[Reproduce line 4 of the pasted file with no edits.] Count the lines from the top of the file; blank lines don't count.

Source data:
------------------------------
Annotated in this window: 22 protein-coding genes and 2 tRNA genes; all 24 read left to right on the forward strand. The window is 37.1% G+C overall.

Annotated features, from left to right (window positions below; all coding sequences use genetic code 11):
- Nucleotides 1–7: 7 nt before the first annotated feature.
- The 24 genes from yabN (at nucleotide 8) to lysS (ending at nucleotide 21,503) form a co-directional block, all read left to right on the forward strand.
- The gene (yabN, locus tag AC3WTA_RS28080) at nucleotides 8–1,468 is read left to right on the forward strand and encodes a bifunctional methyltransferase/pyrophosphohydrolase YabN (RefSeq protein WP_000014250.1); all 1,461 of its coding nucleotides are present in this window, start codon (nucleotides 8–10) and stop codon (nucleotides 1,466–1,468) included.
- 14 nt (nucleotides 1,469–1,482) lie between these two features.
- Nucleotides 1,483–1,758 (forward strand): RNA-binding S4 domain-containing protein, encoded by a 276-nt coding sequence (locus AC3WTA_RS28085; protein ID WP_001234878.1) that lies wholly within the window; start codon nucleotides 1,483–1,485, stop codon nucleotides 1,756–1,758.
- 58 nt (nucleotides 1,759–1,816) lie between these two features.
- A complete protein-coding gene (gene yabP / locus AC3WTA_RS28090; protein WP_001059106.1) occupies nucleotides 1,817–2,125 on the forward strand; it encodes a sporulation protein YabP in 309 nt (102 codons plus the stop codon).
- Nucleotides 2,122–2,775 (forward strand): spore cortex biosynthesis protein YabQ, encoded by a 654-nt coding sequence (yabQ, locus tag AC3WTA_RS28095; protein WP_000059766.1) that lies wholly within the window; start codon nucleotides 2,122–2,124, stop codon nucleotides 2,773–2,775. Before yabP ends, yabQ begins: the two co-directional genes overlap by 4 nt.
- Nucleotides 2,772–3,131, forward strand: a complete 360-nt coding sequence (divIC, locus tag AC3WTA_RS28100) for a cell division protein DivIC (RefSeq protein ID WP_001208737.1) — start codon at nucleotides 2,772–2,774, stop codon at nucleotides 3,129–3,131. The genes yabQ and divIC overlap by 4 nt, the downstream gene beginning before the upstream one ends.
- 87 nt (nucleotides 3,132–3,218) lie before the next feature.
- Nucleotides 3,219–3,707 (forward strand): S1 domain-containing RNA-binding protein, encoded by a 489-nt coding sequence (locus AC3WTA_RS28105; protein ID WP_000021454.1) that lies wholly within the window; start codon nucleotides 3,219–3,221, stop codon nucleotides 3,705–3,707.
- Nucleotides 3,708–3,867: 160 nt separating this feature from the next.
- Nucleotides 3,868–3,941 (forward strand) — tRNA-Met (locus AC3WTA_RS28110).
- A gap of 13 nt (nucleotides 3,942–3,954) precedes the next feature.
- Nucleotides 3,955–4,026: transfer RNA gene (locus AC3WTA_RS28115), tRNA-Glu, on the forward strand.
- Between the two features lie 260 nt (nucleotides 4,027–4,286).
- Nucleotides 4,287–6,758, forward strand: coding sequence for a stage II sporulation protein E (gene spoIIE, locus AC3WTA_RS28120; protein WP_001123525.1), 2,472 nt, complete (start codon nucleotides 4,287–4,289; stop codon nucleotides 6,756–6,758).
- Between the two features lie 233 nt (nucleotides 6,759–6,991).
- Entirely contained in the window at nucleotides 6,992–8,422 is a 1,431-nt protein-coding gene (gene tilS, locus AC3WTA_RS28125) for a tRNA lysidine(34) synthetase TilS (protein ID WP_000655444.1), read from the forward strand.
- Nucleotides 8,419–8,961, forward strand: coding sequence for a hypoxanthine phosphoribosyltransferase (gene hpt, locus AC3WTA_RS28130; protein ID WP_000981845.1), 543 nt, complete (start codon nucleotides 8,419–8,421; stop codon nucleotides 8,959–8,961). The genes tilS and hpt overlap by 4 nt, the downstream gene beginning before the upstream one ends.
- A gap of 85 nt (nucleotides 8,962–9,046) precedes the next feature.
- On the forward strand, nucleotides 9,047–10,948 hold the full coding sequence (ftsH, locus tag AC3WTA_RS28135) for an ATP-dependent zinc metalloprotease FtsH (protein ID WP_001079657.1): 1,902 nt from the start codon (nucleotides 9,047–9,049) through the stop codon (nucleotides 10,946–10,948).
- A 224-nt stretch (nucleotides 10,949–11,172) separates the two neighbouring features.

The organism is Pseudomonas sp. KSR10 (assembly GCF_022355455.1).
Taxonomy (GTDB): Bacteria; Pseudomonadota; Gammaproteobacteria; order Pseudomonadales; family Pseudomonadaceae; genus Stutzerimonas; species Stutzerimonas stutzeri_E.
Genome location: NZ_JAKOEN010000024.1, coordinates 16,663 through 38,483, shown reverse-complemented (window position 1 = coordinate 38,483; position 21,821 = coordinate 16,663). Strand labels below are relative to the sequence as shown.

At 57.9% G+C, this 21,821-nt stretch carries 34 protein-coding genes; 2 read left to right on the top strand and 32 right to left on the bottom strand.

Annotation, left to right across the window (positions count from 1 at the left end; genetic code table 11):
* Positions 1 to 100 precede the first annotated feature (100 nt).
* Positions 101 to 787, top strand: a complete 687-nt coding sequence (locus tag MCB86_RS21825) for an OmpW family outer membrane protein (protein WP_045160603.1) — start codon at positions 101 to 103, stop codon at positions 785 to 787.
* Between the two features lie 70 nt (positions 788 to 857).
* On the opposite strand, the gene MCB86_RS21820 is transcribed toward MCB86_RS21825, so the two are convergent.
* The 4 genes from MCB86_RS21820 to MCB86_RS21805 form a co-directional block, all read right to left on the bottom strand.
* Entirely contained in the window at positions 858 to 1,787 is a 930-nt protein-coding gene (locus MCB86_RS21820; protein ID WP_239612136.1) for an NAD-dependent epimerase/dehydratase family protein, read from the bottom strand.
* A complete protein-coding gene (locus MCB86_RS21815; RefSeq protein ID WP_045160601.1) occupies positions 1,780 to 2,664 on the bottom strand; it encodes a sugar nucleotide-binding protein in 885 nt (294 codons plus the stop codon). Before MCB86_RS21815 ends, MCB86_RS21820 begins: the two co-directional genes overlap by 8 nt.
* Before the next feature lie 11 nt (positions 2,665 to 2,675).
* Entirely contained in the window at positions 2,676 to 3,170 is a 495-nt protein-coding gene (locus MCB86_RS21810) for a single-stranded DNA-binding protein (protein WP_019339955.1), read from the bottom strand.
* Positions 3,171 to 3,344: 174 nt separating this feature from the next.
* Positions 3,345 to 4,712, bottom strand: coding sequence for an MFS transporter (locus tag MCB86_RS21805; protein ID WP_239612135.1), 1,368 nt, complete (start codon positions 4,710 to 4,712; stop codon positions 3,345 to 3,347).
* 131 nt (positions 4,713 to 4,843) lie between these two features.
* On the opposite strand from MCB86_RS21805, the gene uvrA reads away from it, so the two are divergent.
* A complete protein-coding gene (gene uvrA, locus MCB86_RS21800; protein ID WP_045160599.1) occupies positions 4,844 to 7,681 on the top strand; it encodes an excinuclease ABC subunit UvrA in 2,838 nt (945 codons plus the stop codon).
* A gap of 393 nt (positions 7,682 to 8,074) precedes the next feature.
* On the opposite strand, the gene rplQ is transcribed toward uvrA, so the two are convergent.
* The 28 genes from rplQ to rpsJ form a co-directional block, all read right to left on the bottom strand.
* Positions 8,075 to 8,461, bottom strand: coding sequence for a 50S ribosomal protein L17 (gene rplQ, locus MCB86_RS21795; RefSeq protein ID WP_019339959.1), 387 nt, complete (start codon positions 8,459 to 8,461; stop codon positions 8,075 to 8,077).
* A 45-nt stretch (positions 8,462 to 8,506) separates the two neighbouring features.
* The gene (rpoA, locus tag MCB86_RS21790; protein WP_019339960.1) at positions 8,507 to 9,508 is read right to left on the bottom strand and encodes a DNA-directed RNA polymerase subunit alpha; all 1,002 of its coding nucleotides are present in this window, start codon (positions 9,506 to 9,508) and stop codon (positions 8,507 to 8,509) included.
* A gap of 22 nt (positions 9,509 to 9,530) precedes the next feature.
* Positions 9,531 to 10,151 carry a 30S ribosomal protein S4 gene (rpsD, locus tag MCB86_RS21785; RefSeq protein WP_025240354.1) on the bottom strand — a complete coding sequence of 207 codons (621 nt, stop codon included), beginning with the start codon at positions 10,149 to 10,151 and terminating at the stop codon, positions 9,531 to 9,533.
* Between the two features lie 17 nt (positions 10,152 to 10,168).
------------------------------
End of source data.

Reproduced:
- The 24 genes from yabN (at nucleotide 8) to lysS (ending at nucleotide 21,503) form a co-directional block, all read left to right on the forward strand.